The South African-German Chamber of Commerce and Industry’s Competence Centre for Sustainable Energies (CC:SE), in Cape Town, plays an important role in creating awareness and fostering exchange and business linkages between African and German stakeholders in the renewable energy and energy efficiency sector.
CC:SE manager Jens Hauser explains that the CC:SE is active in the whole of the Southern African Development Community (SADC), most notably in South Africa, Zambia, Namibia, Mozambique and Madagascar. In South Africa, the CC:SE partners with South African Renewable Energy Technology Centre to offer the European Energy Manager training programme (EUREM). The energy efficiency training is held in an extra-curricular timeframe, and consists of face-to-face training and a final individual project.
In 2014 and 2015, a pilot EUREM training programme was conducted in Cape Town, with six participants attaining EUREM certificates. Follow-up evaluations showed that EUREM enhanced the energy efficiency capacities of the companies that participated in the training, leading to a reduction in energy consumption at these companies of up to 20%, Hauser says.
“The EUREM training programme aims to raise trainees’ knowledge of energy efficient technologies, especially with regard to industrial processes, as well as energy management systems.” Hauser notes that the programme teaches trainees how to analyse and calculate performance factors, optimise processes, financial assessment of measures, and by doing that, make systems more cost effective. The next EUREM training will take place in April 2018 in Cape Town.
In addition to the EUREM training programme, Hauser adds that the CC:SE together with the South African National Energy Development Institute, is running the three-year Solar Payback project in South Africa. This project aims to create awareness for solar thermal installations to provide hot water or steam for industrial processes. This sustainable and efficient technology can be applied in most industries, for example, in the food and beverage, automotive, textile, chemicals, pharmaceuticals, mining and agriculture sector.
Solar Payback is executed in four countries simultaneously – South Africa, Mexico, India and Brazil. It is part of the International Climate Initiative, which aims to mitigate global warming through carbon emission reduction.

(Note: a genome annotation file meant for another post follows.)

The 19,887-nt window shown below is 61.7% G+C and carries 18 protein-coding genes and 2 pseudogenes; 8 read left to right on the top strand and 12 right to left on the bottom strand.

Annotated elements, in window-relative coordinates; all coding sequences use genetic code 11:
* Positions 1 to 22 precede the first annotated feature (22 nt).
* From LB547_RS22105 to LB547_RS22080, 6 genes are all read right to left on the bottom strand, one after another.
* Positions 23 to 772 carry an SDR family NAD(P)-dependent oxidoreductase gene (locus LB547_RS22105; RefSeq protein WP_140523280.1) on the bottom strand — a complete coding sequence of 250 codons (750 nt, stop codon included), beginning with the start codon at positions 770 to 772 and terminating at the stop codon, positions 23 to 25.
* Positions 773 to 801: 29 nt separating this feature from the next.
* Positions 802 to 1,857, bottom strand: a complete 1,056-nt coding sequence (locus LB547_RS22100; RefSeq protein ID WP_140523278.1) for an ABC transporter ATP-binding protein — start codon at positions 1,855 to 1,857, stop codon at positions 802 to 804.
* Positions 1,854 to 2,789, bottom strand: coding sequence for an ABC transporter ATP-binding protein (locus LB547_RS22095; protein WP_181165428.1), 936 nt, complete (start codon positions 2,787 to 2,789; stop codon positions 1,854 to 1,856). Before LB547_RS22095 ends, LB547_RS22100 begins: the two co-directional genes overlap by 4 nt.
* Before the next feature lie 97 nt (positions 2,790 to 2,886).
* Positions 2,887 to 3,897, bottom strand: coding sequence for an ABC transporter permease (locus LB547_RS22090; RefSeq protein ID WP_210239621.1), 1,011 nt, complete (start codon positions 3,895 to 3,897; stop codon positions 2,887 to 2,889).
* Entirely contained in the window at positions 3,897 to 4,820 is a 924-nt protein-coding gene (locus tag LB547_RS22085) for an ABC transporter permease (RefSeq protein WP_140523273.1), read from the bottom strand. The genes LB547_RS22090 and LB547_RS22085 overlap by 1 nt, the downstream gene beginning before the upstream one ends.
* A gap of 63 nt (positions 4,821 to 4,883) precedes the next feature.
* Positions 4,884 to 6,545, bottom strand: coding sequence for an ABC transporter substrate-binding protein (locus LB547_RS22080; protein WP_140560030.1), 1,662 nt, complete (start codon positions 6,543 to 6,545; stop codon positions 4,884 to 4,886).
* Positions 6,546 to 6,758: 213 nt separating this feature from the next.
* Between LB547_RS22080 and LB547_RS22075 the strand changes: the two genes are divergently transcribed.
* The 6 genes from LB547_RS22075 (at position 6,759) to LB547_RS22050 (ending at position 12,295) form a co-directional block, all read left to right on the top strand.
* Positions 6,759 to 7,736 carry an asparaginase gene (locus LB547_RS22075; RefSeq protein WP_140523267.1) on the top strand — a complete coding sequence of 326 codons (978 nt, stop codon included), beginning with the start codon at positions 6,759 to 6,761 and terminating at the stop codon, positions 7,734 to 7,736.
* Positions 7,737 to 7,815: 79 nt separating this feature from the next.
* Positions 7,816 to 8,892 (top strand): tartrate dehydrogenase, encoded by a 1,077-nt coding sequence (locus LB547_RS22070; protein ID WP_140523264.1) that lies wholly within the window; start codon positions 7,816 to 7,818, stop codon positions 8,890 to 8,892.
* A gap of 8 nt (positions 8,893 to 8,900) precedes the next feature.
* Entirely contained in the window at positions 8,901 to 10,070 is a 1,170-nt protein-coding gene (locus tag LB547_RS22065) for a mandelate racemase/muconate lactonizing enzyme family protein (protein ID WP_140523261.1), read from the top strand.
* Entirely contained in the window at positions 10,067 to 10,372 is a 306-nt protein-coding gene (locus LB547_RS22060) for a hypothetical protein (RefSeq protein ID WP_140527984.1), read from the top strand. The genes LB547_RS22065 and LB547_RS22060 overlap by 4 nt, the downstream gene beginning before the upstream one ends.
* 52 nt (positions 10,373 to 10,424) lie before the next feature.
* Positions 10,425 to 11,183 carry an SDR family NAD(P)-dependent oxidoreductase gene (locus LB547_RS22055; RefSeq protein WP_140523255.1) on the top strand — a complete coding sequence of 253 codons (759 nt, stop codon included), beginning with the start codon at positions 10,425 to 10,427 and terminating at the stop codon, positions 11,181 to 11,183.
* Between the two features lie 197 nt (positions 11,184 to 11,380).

In addition to facilitating training to upskill the energy efficiency sector, the CC:SE also played an integral role in organising the conference ‘Opportunities for energy efficiency in Namibia’ which took place on October 24 in Windhoek, Namibia. The conference was part of the German Energy Solutions initiative, financed by the German Federal Ministry of Economic Affairs and Energy.
The CC:SE, together with the Renewable Energy Academy and the Namibian Manu- facturers Association, aimed to encourage exchange and explore business opportunities for energy efficient technologies between Namibian and German experts, enterprises and guests at the conference, to further create awareness and sustainable energy investment opportunities.
“Conferences, such as this one, create awareness and support promoting energy efficiency in South Africa and the SADC region, and work to stimulate discussion on the benefits and application possibilities of energy efficient measures, such as macro- economic and financial benefits on a company level,” Hauser points out.
Opportunity for Growth
Hauser says moving towards energy efficiency presents abundant opportunities for new service offerings and service providers that offer innovative solutions for energy efficiency and management. He cites forming energy-service companies, with specific offerings, such as financing models or remote services, will benefit the growing market for energy efficient technology in Africa and South Africa. But funding for new business concepts will also be required.
This would, however, also require that South Africa “look beyond its nose”, Hauser advises, explaining that the country, and Africa, need to look at what has been done or is being done internationally, such as in the European Union (EU).
“Most EU countries were able to strengthen their efforts by including energy efficiency in technical education, for example, in engineering studies.” Hauser predicts that training in energy efficiency will act as an additional qualification that complements a technical or an economic education.
He points to the local manufacturing sector that has progressed in energy efficiency, specifically regarding the level of service providers, as well as using energy efficient technology. He adds that South Africa also benefits from “a relatively high level of industry sophistication and technical knowledge, which other African countries lack”.
Adding to the lack of training and energy efficient technolo- gies in other African countries, Hauser adds that potential stakeholders are also unaware of the benefits of investing in the energy efficiency sector. This can be attributed to misconceptions concerning the expected complexity of energy efficient projects and technology, a lack of awareness, as well as the current negative investment climate in Africa and South Africa.
To improve the lack of training and efficient technologies, Hauser advises that a greater awareness of the economic and financial benefits would drive activities in this sector. “There is a strong need to demystify energy efficiency by helping stakeholders realise that energy efficiency is not necessarily complicated and intricate.”
However, Hauser remains optimistic about South Africa’s growing energy efficiency sector. This, combined with the CC:SE’s passion for creating awareness and fostering energy efficiency conversations among stakeholders, culminates in the chamber’s significant African footprint, as well as its role in growing Africa’s energy efficiency sector.